Limitations of the AGM. As already noted, one of the main benefits of our model over the GGM is the ability to reason about algorithms that arbitrarily exploit the structure of the group. So which algorithms are not covered in this manner? Obviously, outputting an obliviously sampled group element (with unknown representation) is forbidden. This coincides with the GGM of Maurer [Mau05] and which also excludes the possibility of obliviously sampling a random group element. For this reason, our model is strictly weaker than the one from [Mau05] in the sense that any security reduction derived in Maurer’s GGM also holds in the AGM. In contrast, the GGM defined by Shoup [Sho97] does allow for such a sampling process. Similar to Maurer’s GGM, we can allow obliviously sampling a random group element \(\mathbf {X}\) through an additional oracle \(\mathsf {O}_{}()\) that can be called during the execution of \(\mathsf {A}_\mathsf {alg}\). By definition, the outputs of \(\mathsf {O}_{}()\) are added to the list . We have thus argued that both versions of the GGM (i.e., the ones by Maurer and Shoup) are strictly stronger than the AGM. Also note that simulating \(\mathsf {O}_{}()\) to \(\mathsf {A}_\mathsf {alg}\) as part of a reduction is straightforward and always possible; the reduction simply samples r and returns \(g^r\) to the adversary. As the reduction knows r, adding \(\mathsf {O}_{}()\) to an experiment does not change it and is completely without loss of generality. From a practical point of view, it seems that generating and outputting a random group element without knowing a representation is generally not of much help. We therefore believe that the AGM captures most algorithms of practical interest.
1.3 Related Work and Open Questions
We have already mentioned the semi generic group model (SGGM) [JR10] as related work, but we discuss here some key differences of their model to ours in more detail. First, the SGGM is a very restrictive model in the sense that the class of problems it captures is limited. The main theorem of [JR10] (Theorem 3) holds only for pairingbased computational problems in which the output consists of a single element in either one of the base groups. In contrast, the AGM does not require a pairing group setting and thus applies to a much broader class of computational problems. Second, by extending the AGM to pairing groups, we are able to model all three groups as algebraic and reason again about a broader class of problems, in which the output can also consist of elements in the target group. To extend the AGM to the pairing setting, we allow the algebraic adversary to compute any element in the target group by applying the pairing to elements in the respective base groups.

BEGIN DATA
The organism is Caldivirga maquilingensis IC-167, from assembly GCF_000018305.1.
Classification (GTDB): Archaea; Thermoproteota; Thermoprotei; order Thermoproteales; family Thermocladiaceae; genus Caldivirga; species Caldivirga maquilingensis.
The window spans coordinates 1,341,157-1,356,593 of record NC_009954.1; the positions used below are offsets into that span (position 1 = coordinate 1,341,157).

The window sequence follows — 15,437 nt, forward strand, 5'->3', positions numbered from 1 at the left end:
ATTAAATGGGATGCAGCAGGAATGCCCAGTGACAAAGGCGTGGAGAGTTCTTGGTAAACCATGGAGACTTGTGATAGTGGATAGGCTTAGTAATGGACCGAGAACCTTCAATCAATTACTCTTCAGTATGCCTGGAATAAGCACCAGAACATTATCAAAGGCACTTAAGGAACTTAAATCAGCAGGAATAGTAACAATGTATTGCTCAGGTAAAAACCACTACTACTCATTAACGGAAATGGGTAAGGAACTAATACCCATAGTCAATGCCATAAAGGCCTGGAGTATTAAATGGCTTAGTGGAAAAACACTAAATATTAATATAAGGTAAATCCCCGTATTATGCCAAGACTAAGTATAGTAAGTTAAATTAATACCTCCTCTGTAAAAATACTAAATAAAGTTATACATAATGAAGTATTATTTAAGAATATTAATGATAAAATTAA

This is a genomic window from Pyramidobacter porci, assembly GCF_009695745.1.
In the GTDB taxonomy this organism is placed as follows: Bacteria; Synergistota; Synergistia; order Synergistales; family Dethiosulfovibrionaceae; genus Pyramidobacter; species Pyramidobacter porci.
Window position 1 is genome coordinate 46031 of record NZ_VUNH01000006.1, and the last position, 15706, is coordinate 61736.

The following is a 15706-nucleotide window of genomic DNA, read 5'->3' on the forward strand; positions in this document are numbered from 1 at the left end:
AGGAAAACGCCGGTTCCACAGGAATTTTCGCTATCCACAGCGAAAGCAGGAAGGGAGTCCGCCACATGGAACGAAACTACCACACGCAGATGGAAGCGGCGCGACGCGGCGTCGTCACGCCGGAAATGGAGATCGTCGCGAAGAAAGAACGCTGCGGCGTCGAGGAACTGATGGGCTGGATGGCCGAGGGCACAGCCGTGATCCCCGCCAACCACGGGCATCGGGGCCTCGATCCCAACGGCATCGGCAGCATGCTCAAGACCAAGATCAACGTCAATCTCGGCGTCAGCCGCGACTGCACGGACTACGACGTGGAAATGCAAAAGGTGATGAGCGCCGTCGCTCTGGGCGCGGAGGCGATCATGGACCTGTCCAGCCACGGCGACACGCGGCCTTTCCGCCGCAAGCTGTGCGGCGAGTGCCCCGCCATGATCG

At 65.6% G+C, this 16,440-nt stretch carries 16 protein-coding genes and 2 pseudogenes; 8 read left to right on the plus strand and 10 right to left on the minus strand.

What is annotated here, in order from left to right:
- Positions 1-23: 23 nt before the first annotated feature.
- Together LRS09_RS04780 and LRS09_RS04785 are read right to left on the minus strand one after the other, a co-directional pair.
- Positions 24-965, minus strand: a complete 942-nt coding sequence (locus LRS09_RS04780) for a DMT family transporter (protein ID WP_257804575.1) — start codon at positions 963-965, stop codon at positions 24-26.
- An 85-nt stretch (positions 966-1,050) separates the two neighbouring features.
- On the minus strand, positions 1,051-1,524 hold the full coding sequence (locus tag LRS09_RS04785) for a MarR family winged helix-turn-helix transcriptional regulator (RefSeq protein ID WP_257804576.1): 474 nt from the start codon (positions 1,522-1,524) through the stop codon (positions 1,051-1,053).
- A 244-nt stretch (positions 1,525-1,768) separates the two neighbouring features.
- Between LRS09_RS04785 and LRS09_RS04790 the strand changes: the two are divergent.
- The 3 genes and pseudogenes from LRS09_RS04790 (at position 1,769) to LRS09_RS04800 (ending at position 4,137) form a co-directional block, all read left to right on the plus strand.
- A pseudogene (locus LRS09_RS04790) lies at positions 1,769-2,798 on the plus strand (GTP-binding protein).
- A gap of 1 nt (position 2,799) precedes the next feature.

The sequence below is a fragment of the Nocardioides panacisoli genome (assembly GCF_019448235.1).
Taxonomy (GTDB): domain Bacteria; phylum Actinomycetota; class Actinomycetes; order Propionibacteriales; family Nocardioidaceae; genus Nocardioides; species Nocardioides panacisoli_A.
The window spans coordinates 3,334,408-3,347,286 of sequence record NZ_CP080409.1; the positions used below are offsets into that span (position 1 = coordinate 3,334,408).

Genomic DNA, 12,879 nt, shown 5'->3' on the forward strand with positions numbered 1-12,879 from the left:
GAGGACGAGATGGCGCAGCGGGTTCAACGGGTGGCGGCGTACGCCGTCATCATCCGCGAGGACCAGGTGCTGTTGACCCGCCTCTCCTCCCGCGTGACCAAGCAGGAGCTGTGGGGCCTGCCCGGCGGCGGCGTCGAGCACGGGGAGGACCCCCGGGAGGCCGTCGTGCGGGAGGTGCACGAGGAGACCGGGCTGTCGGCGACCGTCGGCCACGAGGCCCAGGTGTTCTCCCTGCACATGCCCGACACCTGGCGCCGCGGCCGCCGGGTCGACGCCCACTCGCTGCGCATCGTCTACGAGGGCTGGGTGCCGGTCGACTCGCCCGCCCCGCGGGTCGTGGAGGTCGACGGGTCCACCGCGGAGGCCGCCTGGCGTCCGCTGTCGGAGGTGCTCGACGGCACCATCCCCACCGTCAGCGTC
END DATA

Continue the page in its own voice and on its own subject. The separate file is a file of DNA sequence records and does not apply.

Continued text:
Dent [Den02] shows that the generic group model as proposed Shoup [Sho97] inherits the known weaknesses in the random oracle model [CGH98]. Thus, there exist schemes which can be proven secure in Shoup’s GGM, but are pathologically insecure when viewed in the standard model. An interesting open question is whether the AGM bears similar weaknesses. A promising line of research related to this question has recently been initiated by Bitansky et al. [BCPR16]. Namely, they show that indistinguishability obfuscation (iO) implies the existence of nonextractable oneway functions. If these nonextractable oneway functions were furthermore algebraic (such as the knowledge of exponent assumption [Dam92]), then this would invalidate the AGM (under the assumption that iO exists).
Another promising direction for future research is to prove further reductions between common computational assumptions in the AGM. In particular, it would be interesting to classify different such assumptions within the AGM, for example along the lines of work [SS01, Kil01, Boy08, JR15, CM14, MRV16, GG17].
We leave it as an open problem to come up with a meaningful formalization of the AGM for decisional assumptions. At a technical level, the main difficulty in this task arises from the fact that an algorithm, i.e., distinguisher, in a decisional problem is asked to output a bit rather than a group element. Therefore, such an algorithm is trivially considered algebraic in our framework. It would therefore be interesting to develop a model which captures the algebraic properties of such algorithms in more detail.
A further potential for followup work would be to investigate whether it is possible to automate proofs in the AGM. Indeed, for the case of the GGM this has been considered in [BFF+14, ABS16] and it would be interesting to see if similar automated tools can be derived for the AGM.